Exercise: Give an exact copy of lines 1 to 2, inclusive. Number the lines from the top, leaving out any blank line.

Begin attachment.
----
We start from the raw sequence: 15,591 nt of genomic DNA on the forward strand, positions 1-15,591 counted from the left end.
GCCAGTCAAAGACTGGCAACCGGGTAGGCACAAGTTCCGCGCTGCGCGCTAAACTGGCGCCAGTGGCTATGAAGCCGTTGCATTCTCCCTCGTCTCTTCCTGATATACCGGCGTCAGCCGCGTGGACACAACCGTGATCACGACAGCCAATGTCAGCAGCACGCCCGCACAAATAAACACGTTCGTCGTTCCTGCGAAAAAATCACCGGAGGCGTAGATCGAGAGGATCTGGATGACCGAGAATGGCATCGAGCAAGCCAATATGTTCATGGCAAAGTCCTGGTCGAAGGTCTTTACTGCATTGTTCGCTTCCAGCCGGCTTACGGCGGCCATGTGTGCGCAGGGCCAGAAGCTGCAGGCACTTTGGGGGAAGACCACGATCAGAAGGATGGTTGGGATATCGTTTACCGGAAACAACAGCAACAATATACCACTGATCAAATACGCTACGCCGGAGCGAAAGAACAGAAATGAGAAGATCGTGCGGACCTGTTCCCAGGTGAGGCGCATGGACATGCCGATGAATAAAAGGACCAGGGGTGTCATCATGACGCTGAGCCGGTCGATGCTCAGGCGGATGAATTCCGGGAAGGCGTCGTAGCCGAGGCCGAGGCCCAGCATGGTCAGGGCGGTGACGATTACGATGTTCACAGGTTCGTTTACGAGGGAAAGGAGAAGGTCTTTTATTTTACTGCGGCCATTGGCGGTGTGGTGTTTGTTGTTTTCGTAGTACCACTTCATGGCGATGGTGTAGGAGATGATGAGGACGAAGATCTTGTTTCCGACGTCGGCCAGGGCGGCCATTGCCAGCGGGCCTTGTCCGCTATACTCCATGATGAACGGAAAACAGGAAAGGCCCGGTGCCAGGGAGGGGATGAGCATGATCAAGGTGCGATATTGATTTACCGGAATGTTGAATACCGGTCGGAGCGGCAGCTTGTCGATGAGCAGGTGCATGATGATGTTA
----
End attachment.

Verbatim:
We start from the raw sequence: 15,591 nt of genomic DNA on the forward strand, positions 1-15,591 counted from the left end.
GCCAGTCAAAGACTGGCAACCGGGTAGGCACAAGTTCCGCGCTGCGCGCTAAACTGGCGCCAGTGGCTATGAAGCCGTTGCATTCTCCCTCGTCTCTTCCTGATATACCGGCGTCAGCCGCGTGGACACAACCGTGATCACGACAGCCAATGTCAGCAGCACGCCCGCACAAATAAACACGTTCGTCGTTCCTGCGAAAAAATCACCGGAGGCGTAGATCGAGAGGATCTGGATGACCGAGAATGGCATCGAGCAAGCCAATATGTTCATGGCAAAGTCCTGGTCGAAGGTCTTTACTGCATTGTTCGCTTCCAGCCGGCTTACGGCGGCCATGTGTGCGCAGGGCCAGAAGCTGCAGGCACTTTGGGGGAAGACCACGATCAGAAGGATGGTTGGGATATCGTTTACCGGAAACAACAGCAACAATATACCACTGATCAAATACGCTACGCCGGAGCGAAAGAACAGAAATGAGAAGATCGTGCGGACCTGTTCCCAGGTGAGGCGCATGGACATGCCGATGAATAAAAGGACCAGGGGTGTCATCATGACGCTGAGCCGGTCGATGCTCAGGCGGATGAATTCCGGGAAGGCGTCGTAGCCGAGGCCGAGGCCCAGCATGGTCAGGGCGGTGACGATTACGATGTTCACAGGTTCGTTTACGAGGGAAAGGAGAAGGTCTTTTATTTTACTGCGGCCATTGGCGGTGTGGTGTTTGTTGTTTTCGTAGTACCACTTCATGGCGATGGTGTAGGAGATGATGAGGACGAAGATCTTGTTTCCGACGTCGGCCAGGGCGGCCATTGCCAGCGGGCCTTGTCCGCTATACTCCATGATGAACGGAAAACAGGAAAGGCCCGGTGCCAGGGAGGGGATGAGCATGATCAAGGTGCGATATTGATTTACCGGAATGTTGAATACCGGTCGGAGCGGCAGCTTGTCGATGAGCAGGTGCATGATGATGTTA